• Noblesse oblige (unverified)

    oh, and by the way, I'd argue that this news means the Dems in the House should rightfully be at 33 now - since Sumner apparently at least misled his voters about his ability to serve and Nelson's campaign apparently illegally overspent to beat Sal.

  • LT (unverified)

    If someone says they are not going to raise or spend more than $2000, they shouldn't say that unless they send back lobbyist checks amounting to more than that. She didn't have staff or volunteers who could open envelopes she couldn't get to in time? She didn't have a treasurer opening envelopes?

    This stinks. If it were someone I knew personally it would still stink. It is as dishonest as Sumner not leveling with voters about his medical condition.

    If Donna Nelson and Mac Sumner were Democrats, do you really believe the Republicans would be saying "I urge the authors who post on this forum to stop using misc. reporting and disclosure violations as the basis for damning articles". Or would they be calling Democrats congentially unethical or some such nonsense?

    Democrats have been fined in the past and rightly so for such behavior. I believe in a single ethical standard--the rules should be clear, the rules should be followed, those who don't follow the rules deserve to be landed on like a ton of bricks. Period.

    I have known people who slaved away at C & E reports long after the election was over because the reports need to be filed as long as there is an open whatever it is called--until the books are closed on "Friends of Joe Schmoe" or whatever the principal campaign committee is called.

    Kari is right. Ethics matter. To say "their " people should follow the rules but "our" people don't need to has led to some whopper fines and embarrassment, so I don't see what good that attitude is.

  • (Show?)

    Note that Donna gets to keep her office, anyway. The Legislature has exempted its members from the law that otherwise requires forfeiture of office for criminal violations of election laws.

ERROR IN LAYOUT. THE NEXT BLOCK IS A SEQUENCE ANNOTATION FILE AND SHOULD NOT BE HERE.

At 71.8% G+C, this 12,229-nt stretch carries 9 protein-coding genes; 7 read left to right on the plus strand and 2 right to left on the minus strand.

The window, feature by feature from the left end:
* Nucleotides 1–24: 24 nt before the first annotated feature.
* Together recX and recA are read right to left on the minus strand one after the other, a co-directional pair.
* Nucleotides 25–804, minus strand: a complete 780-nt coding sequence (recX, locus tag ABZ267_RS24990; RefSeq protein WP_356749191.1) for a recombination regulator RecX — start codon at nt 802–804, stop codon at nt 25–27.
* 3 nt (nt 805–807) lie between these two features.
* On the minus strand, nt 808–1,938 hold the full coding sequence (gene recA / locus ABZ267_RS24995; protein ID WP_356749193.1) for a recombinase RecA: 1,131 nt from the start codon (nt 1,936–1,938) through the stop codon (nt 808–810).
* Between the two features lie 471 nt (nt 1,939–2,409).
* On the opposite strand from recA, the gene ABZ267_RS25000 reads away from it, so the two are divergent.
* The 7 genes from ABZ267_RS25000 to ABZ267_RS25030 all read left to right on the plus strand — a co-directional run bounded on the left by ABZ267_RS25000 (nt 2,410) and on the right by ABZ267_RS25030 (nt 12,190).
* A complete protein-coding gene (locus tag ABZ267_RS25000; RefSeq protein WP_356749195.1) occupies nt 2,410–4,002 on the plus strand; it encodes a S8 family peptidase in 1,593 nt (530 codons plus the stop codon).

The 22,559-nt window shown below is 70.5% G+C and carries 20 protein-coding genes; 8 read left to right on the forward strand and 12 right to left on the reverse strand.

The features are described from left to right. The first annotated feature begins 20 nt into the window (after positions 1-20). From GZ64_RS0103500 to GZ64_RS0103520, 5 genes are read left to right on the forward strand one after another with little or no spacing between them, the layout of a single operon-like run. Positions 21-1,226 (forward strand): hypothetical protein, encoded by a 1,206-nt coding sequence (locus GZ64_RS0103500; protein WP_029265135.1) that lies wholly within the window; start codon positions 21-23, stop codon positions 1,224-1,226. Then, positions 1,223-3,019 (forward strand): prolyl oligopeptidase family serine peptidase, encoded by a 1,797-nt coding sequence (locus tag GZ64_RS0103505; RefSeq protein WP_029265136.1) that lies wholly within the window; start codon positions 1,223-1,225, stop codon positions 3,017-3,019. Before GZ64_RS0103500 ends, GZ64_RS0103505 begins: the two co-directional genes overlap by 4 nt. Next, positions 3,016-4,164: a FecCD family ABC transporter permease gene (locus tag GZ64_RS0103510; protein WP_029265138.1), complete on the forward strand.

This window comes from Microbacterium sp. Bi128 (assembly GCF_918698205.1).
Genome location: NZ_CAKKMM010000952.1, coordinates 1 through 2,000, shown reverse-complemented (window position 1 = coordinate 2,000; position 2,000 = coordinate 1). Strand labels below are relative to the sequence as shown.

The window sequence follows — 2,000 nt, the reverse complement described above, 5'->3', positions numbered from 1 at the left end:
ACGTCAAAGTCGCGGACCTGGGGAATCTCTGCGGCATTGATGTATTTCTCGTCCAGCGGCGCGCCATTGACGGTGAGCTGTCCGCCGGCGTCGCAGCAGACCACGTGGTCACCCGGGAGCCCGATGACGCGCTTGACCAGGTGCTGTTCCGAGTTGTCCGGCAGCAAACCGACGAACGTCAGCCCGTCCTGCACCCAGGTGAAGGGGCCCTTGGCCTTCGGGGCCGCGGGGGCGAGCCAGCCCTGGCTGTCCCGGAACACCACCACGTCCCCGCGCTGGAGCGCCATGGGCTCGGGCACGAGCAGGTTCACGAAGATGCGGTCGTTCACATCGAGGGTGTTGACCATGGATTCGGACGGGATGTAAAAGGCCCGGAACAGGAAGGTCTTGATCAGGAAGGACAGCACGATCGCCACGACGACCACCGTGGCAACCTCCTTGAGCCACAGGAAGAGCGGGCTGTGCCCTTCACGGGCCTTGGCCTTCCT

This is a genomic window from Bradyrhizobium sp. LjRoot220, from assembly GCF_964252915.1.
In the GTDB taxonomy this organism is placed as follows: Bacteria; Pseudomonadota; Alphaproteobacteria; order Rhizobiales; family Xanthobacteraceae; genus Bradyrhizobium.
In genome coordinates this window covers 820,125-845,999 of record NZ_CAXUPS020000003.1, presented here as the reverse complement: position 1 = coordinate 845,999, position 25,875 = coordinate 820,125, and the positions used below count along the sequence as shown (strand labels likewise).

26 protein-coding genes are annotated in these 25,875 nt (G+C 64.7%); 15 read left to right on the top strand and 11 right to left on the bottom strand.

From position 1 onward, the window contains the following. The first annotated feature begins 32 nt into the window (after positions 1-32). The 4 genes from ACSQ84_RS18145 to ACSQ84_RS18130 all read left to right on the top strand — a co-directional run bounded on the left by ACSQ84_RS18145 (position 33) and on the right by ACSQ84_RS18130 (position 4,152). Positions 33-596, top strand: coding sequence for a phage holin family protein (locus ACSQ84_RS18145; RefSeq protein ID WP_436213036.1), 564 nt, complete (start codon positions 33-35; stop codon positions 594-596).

260.355 Deprivation of nomination or office for deliberate and material election violation. If, after a plea of guilty by or verdict of guilty against a person nominated or elected to a public office in a criminal prosecution of the person for violation of an election law in regard to either the person's nomination or election, the court determines that the violation was deliberate and material, the court, in addition to any other punishment it may impose, shall deprive the person of the nomination or, if the person was elected to an office other than state Senator or state Representative, of the office. In making the determination the court, in its discretion, may hear evidence, by testimony in open court or, if authorized by the court, by deposition, at a specified time and upon notice to the parties as the court may direct. [1971 c.749 §30; 1979 c.190 §367]

  • TomCat (unverified)

    On the matters, Kari already stated my opinion, so I'll just add a hat tip to him.

    On Nelson's statement, she could validate it by publishing the bank records that show when the checks were deposited. Somehow, I doubt that will happen.

    On the legislature exempting itself, that's something the legislature can and should change.

  • Sponge (unverified)

    Years ago, the C&E rules required submitting copies of canceled checks, both written by and received by the campaign. This investigation would be much easier if that rule was still in force. The Dan Doyle situation may have come to light much sooner had that rule been in effect. The rules also require an accounting of contributions upon receipt. For any candidate to ignore mail of any kind during an election cycle, with attendant reporting periods, is an irresponsible dereliction of duty.